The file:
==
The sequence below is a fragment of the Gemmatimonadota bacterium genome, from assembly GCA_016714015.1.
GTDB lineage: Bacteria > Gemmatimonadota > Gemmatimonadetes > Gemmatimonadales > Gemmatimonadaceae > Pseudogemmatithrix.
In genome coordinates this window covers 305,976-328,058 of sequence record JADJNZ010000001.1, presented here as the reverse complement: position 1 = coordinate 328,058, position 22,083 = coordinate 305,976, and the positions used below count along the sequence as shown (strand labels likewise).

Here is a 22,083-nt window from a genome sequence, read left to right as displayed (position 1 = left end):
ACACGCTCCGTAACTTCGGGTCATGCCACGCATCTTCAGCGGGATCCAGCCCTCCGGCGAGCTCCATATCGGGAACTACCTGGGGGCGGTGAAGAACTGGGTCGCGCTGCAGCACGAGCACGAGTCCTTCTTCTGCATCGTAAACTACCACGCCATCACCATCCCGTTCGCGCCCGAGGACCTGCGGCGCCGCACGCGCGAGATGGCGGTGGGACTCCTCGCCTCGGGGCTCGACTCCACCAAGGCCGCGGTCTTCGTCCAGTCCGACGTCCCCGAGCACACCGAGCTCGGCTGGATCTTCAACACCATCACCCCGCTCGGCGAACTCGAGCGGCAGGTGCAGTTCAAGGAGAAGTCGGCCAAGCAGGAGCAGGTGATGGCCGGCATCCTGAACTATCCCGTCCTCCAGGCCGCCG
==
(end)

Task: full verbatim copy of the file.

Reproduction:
The sequence below is a fragment of the Gemmatimonadota bacterium genome, from assembly GCA_016714015.1.
GTDB lineage: Bacteria > Gemmatimonadota > Gemmatimonadetes > Gemmatimonadales > Gemmatimonadaceae > Pseudogemmatithrix.
In genome coordinates this window covers 305,976-328,058 of sequence record JADJNZ010000001.1, presented here as the reverse complement: position 1 = coordinate 328,058, position 22,083 = coordinate 305,976, and the positions used below count along the sequence as shown (strand labels likewise).

Here is a 22,083-nt window from a genome sequence, read left to right as displayed (position 1 = left end):
ACACGCTCCGTAACTTCGGGTCATGCCACGCATCTTCAGCGGGATCCAGCCCTCCGGCGAGCTCCATATCGGGAACTACCTGGGGGCGGTGAAGAACTGGGTCGCGCTGCAGCACGAGCACGAGTCCTTCTTCTGCATCGTAAACTACCACGCCATCACCATCCCGTTCGCGCCCGAGGACCTGCGGCGCCGCACGCGCGAGATGGCGGTGGGACTCCTCGCCTCGGGGCTCGACTCCACCAAGGCCGCGGTCTTCGTCCAGTCCGACGTCCCCGAGCACACCGAGCTCGGCTGGATCTTCAACACCATCACCCCGCTCGGCGAACTCGAGCGGCAGGTGCAGTTCAAGGAGAAGTCGGCCAAGCAGGAGCAGGTGATGGCCGGCATCCTGAACTATCCCGTCCTCCAGGCCGCCG